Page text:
Mychael Black is a wonderful M/M author who has written, with Shayne Carmichael, such books as And The Two Shall Become One and Dark Needs, two of my favourite vampire series and other books such as Realms of Fantasy, The Prince’s Angel to name just a few. His latest book Blood Curse is available from Changeling Press.
Myc is talking about the lure of the Anti Hero today and here’s his post –
What is it about the antihero that readers love so much? Is it his take-no-prisoners attitude? His disregard for society’s usual mores? His sometimes self-serving way of going about life?
Or is it the promise of danger that makes him so utterly irresistible?
For me, as a reader and writer, it’s all of these things… and more.
I love writing antiheroes–those men who seem callous and evil, yet manage to find love in some form or another. My best-known antihero (to date, anyway) is Triarius, creator of the Inferi Brotherhood and lover to Lance Shaw and Apollonius. When I first wrote him, I knew Triarius was an antihero. I couldn’t see the entire scope of his background, but what I did see was enough to cement his status as a man capable of love and evil in a single breath. He’s not perfect–far from it. He’s horribly scarred, inside and out, and has a temper to rival any redheaded Southerner, but what he lacks in social graces and civility, he makes up for in his love for his partners, the general Apollonius and former reporter Lance Shaw.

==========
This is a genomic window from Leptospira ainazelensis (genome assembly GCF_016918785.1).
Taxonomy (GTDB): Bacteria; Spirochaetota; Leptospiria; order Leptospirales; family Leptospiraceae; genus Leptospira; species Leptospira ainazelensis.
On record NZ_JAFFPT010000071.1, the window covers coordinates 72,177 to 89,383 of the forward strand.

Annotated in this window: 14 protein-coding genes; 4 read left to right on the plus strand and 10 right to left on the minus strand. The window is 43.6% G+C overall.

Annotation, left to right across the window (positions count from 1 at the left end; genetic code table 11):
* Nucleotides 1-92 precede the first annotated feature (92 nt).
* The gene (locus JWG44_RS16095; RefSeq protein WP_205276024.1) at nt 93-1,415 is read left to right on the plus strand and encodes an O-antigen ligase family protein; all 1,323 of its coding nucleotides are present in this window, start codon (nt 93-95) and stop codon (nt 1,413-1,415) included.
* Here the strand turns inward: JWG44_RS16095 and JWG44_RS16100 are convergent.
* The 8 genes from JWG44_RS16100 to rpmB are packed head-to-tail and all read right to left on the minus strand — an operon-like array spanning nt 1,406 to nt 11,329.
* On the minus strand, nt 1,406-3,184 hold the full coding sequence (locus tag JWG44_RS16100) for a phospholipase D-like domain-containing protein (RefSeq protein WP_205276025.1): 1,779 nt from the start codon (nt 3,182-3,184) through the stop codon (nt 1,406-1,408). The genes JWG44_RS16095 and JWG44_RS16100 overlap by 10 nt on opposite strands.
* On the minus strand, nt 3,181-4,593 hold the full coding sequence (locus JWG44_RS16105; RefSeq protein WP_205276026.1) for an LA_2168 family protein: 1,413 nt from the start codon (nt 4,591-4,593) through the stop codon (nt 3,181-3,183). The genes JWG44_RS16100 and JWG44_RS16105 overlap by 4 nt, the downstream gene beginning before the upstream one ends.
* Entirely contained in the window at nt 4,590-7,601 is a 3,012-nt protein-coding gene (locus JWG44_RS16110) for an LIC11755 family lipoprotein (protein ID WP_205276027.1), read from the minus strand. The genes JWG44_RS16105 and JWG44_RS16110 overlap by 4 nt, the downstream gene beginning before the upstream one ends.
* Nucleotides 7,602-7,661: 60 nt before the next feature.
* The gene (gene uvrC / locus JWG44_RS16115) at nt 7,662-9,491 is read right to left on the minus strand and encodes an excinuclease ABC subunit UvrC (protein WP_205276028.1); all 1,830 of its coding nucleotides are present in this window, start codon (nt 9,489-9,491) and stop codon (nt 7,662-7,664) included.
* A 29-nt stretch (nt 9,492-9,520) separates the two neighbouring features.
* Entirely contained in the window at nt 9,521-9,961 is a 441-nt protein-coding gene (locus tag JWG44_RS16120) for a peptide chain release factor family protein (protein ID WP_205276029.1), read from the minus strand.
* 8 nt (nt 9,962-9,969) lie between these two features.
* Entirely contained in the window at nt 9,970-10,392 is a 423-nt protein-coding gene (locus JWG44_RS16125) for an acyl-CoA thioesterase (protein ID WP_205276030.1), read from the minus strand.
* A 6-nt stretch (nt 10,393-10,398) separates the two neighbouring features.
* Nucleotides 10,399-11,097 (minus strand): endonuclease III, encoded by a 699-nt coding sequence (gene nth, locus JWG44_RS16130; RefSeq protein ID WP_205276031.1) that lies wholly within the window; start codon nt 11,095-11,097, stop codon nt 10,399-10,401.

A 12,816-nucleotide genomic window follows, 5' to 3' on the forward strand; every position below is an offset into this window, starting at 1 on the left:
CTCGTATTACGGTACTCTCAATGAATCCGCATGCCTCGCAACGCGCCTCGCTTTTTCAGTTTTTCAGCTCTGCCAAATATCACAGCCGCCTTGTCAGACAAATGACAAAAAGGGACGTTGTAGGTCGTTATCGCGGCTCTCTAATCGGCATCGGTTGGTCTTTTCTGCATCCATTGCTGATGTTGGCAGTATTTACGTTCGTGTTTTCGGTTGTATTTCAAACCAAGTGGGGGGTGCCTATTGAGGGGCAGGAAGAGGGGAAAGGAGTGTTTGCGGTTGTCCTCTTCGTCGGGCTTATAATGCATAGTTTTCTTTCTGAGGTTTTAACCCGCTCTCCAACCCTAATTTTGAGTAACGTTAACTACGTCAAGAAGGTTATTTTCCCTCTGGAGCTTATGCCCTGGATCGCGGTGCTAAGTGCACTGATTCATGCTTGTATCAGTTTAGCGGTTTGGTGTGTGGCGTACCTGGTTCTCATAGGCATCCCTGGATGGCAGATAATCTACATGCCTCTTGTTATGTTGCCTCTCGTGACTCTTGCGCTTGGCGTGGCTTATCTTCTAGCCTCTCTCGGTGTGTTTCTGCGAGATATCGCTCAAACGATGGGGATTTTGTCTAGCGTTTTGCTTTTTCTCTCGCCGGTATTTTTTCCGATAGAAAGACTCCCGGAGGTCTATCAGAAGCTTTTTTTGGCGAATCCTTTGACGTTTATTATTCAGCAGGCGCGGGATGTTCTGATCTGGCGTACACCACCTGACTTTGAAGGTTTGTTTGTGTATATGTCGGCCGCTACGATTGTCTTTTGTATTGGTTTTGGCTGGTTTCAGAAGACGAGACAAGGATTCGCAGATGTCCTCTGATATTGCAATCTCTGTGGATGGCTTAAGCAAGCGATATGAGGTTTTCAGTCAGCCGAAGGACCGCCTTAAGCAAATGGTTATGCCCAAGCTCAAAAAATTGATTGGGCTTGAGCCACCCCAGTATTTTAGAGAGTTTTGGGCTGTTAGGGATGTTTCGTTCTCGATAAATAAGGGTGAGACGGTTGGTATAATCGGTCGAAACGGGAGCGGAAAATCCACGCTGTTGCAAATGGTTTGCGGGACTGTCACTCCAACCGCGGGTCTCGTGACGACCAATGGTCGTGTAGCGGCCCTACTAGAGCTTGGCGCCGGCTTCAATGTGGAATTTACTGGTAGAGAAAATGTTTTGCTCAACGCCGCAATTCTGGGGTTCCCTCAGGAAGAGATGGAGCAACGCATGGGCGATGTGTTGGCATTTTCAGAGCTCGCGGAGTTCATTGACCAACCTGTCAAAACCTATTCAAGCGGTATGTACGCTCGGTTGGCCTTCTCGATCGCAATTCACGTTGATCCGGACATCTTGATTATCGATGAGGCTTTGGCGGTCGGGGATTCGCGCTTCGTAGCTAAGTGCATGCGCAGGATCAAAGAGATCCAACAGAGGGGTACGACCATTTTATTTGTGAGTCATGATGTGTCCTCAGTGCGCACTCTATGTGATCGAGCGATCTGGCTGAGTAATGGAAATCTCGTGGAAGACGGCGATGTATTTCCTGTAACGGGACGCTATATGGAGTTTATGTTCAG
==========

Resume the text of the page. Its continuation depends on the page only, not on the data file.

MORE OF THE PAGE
Now I have another antihero brewing, one who surprised me a great deal. When I wrote Gabriel Walsh for Blood Curse (Blood & Fire 2), I fully expected him to be a typical vampire who happened to be a witch. Wow, was I wrong!
He’s managed to flip everything in that fictional world on its head. Now he’s shaping up to be Triarius’ rival for antiheroism. Different worlds, yes; but they’re both vampires. However… Gabriel is more–MUCH more. In fact… he was never human to begin with, and he led me on a long, at times arduous, search for his history and the lineage that began with Adam and Eve.
On the outside, and to those he cares about, Gabriel is a nice guy. He helps when needed, loves fiercely, and lusts after Firestarter’s drummer, Jesse Eldridge. Beneath the surface, though, lies a darkness even I didn’t see coming until Gabriel hit me with it out of nowhere. Now I have to find a way to reconcile two very different faces of one man in a way that endears him to readers while remaining true to his personality.
Is it easy? Not by a long shot. But it’s fun. And that, my friends, is why I love to write.